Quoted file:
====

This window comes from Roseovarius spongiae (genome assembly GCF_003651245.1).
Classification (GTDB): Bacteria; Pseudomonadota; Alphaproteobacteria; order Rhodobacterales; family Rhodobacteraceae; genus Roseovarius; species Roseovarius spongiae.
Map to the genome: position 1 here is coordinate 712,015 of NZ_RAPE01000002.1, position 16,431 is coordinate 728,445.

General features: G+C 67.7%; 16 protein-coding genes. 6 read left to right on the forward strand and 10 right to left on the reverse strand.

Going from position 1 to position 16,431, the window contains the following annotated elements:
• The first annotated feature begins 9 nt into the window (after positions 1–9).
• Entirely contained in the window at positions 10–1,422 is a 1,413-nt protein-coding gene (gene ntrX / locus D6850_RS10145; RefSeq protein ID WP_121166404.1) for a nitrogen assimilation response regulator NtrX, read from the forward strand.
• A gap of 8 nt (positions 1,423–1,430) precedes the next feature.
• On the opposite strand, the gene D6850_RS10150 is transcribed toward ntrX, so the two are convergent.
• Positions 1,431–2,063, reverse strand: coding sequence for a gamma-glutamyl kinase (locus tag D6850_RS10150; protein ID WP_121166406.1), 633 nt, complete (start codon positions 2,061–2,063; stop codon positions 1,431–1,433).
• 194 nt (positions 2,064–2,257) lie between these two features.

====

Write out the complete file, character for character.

This window comes from Roseovarius spongiae (genome assembly GCF_003651245.1).
Classification (GTDB): Bacteria; Pseudomonadota; Alphaproteobacteria; order Rhodobacterales; family Rhodobacteraceae; genus Roseovarius; species Roseovarius spongiae.
Map to the genome: position 1 here is coordinate 712,015 of NZ_RAPE01000002.1, position 16,431 is coordinate 728,445.

General features: G+C 67.7%; 16 protein-coding genes. 6 read left to right on the forward strand and 10 right to left on the reverse strand.

Going from position 1 to position 16,431, the window contains the following annotated elements:
• The first annotated feature begins 9 nt into the window (after positions 1–9).
• Entirely contained in the window at positions 10–1,422 is a 1,413-nt protein-coding gene (gene ntrX / locus D6850_RS10145; RefSeq protein ID WP_121166404.1) for a nitrogen assimilation response regulator NtrX, read from the forward strand.
• A gap of 8 nt (positions 1,423–1,430) precedes the next feature.
• On the opposite strand, the gene D6850_RS10150 is transcribed toward ntrX, so the two are convergent.
• Positions 1,431–2,063, reverse strand: coding sequence for a gamma-glutamyl kinase (locus tag D6850_RS10150; protein ID WP_121166406.1), 633 nt, complete (start codon positions 2,061–2,063; stop codon positions 1,431–1,433).
• 194 nt (positions 2,064–2,257) lie between these two features.